The Weeneebayko Area Health Authority (WAHA) and Queen’s University are partnering on the creation of the Weeneebayko Health Education Campus with the support of more than $31 million from Mastercard Foundation.
We aim to develop a campus for health professions training in the Western James Bay region. The university programs offered will prepare Indigenous students from local communities for careers in medicine, nursing, midwifery, and other health professions.
Enrollment could start as early as September 2025 with an ultimate class size of 60 students across the health professions.
- A unique campus, based in Moosonee, Ontario, where training and clinical care is delivered across the communities within WAHA.
- Training aimed at building homegrown, comprehensive, sustainable, community-centred healthcare.
- Training programs where graduates are prepared for and recruited into practice locally.
- Engagement with youth early in their education with supports and resources that enable them to envision, pursue, and succeed in health professions training.
- Education that supports health transformation – improving regional health outcomes, addressing delivery gaps in delivery, and building Indigenous representation.
Who is this campus for?
Indigenous students from the communities in the Western James Bay region interested in university health professions training (nursing, medicine, physiotherapy, occupational therapy, midwifery, and paramedicine).
The Weeneebayko Health Education Campus will be established in Moosonee, Ontario, and will include coastal community sites.
- Curricula: decolonized, interprofessional curricula co-created by WAHA and Queen’s. Indigenous ways of knowing will be woven throughout the program.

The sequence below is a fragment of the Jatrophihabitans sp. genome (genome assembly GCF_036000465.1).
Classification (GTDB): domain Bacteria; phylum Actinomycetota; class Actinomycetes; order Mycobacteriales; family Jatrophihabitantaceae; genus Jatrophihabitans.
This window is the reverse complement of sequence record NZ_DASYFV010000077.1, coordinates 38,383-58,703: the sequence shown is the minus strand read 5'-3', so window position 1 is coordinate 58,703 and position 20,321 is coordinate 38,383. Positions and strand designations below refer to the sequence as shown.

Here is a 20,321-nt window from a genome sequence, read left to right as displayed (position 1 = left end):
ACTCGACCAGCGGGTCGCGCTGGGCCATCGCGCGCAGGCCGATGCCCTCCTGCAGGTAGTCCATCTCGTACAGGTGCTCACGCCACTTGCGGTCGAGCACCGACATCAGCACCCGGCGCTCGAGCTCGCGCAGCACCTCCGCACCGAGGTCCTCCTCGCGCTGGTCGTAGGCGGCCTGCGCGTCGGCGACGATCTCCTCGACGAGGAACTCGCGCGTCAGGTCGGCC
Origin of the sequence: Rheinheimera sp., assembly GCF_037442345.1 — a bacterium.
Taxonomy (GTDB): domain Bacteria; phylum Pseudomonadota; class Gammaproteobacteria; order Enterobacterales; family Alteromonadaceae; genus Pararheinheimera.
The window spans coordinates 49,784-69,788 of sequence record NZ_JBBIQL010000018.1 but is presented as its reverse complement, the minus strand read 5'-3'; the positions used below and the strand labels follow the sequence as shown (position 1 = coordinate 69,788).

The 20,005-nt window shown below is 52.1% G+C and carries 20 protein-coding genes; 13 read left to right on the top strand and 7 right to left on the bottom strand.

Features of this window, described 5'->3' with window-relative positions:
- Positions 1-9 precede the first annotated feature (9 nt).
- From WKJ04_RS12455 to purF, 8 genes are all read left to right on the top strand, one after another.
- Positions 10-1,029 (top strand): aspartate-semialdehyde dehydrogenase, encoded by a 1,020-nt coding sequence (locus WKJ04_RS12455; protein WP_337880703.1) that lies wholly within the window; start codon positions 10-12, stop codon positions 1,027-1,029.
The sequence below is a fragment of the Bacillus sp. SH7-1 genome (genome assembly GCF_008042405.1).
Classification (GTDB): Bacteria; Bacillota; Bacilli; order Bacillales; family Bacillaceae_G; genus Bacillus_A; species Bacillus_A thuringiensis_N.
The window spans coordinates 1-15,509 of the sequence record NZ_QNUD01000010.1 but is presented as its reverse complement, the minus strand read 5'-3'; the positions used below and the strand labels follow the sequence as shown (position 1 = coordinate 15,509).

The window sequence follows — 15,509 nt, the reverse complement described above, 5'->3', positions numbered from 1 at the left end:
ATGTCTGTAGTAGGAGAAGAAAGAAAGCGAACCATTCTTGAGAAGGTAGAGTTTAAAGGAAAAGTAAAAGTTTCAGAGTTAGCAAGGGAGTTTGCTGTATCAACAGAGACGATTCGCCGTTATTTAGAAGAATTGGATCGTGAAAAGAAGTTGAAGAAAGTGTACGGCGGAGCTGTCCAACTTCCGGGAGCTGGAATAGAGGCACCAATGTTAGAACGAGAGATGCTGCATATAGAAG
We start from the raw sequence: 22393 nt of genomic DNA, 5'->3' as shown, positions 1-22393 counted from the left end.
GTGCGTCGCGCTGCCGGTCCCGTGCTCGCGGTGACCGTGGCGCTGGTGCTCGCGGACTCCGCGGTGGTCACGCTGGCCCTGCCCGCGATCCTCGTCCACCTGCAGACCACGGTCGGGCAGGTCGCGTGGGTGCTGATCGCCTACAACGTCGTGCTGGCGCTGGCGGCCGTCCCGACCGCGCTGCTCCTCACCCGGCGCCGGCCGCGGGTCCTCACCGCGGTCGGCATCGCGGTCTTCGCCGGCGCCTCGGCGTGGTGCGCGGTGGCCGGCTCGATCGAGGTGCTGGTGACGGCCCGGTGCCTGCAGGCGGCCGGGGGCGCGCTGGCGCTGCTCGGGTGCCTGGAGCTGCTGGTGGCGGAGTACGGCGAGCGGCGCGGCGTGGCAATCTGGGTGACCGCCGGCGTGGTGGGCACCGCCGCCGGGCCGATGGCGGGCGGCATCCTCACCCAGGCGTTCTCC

- Interprofessional: An interprofessional curriculum designed to break down professional silos and prepare graduates to deliver patient care using team-based approaches.
- Mentorship: a mentorship into practice program will promote graduate retention within local communities.
- Community-centred care: training will be situated within Indigenous communities and will graduate professionals prepared to deliver the care their communities need.
- Retention: student recruitment, placement and mentorship strategy will ensure that we are training those with the highest likelihood of staying for practice in the long term.
- High School Programming: A Health Careers Pathways Program will be developed to provide career counselling, resources, mentorship, and application support to Indigenous high school students, as well as supporting delivery of prerequisite courses for applications in health sciences.
- Read about the 2022 launch of the WAHA Summer Program at Queen’s
The Weeneebayko Health Education Campus builds upon a nearly six-decade relationship between Queen’s University and Weeneebayko area health facilities anchored in training, frontline care, and research.
The Weeneebayko Health Education Campus aims to address healthcare challenges facing Weeneebayko region communities, and improve accessibility, health outcomes, and cultural competence in care, and bolster representation of Indigenous peoples amongst health professionals.
How will healthcare be transformed?
- Recruiting local youth and supporting them through the continuum of education.
- Developing a model for university education where training is situated within community, directed by community, and delivered by health professionals from community.
- Emphasizing comprehensive, sustainable, community-centred healthcare will improve patient outcomes and address gaps in delivery across the region.
- Focusing on workforce retention with graduates capable of and committed to providing exceptional care to their communities.